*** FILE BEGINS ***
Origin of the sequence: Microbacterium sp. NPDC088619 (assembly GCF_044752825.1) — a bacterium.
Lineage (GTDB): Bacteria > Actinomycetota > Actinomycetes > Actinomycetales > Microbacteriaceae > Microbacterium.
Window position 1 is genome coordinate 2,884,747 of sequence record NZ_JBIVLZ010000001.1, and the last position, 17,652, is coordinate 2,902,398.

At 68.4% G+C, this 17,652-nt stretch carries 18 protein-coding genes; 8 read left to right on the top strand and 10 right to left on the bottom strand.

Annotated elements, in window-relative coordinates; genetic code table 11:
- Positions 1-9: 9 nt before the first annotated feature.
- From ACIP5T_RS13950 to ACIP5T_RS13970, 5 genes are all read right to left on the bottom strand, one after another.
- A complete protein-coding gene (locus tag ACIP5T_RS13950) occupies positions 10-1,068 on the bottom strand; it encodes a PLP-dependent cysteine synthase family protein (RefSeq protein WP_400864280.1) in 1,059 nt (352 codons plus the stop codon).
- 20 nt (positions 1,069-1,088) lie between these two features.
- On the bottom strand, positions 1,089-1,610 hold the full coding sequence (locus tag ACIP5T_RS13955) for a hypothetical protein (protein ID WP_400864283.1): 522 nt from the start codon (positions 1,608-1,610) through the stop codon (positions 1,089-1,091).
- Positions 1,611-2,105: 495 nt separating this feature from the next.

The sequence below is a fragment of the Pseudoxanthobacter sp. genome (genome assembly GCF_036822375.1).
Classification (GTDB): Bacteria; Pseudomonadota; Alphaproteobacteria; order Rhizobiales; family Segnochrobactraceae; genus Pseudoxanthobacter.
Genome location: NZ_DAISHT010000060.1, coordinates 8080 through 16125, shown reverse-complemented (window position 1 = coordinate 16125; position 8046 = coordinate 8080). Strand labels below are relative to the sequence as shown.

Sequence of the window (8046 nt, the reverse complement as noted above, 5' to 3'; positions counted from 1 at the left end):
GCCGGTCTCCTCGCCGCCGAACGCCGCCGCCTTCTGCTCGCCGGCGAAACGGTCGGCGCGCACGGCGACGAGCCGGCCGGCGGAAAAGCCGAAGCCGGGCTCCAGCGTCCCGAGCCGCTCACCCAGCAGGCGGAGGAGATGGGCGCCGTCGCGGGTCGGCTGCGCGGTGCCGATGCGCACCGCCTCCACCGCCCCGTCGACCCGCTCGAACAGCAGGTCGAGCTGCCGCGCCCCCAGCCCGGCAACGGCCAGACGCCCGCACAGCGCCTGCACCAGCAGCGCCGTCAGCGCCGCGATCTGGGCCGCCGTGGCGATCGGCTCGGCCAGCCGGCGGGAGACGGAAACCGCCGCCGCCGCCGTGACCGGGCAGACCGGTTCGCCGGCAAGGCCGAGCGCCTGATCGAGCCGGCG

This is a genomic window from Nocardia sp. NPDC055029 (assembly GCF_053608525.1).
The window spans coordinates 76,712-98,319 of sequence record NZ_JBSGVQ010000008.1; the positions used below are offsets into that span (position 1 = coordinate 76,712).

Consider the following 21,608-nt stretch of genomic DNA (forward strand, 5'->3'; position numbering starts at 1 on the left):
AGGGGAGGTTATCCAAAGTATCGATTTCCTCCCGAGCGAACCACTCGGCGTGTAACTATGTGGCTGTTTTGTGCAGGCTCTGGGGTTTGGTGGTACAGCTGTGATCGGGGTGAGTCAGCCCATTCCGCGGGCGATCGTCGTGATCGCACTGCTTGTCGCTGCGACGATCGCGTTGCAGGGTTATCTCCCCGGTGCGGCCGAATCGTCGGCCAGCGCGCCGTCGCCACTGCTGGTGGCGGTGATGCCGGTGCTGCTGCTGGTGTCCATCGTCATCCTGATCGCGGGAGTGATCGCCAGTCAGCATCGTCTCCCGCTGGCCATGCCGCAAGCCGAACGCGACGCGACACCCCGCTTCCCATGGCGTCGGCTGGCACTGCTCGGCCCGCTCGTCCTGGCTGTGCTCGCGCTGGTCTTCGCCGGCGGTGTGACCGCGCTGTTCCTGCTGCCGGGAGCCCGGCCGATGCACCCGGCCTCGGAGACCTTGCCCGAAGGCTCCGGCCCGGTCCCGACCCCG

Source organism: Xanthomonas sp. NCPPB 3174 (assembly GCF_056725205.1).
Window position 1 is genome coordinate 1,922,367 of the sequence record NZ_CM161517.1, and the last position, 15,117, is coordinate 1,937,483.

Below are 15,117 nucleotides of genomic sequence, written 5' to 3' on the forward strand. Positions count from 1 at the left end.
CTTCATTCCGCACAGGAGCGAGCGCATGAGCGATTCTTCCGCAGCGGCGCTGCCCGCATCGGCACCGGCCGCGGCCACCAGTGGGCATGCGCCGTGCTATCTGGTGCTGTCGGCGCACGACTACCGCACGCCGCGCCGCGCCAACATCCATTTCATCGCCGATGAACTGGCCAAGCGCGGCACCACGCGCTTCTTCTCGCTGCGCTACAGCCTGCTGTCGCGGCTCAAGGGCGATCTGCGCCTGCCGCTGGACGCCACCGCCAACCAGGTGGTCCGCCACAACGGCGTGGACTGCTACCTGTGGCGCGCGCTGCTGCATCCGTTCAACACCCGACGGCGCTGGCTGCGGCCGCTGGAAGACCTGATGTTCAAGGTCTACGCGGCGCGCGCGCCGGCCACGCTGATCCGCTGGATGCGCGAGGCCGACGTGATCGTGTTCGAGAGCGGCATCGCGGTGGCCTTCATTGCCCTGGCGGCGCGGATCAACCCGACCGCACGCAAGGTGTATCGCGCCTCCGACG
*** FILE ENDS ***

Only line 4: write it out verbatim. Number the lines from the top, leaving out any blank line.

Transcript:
At 68.4% G+C, this 17,652-nt stretch carries 18 protein-coding genes; 8 read left to right on the top strand and 10 right to left on the bottom strand.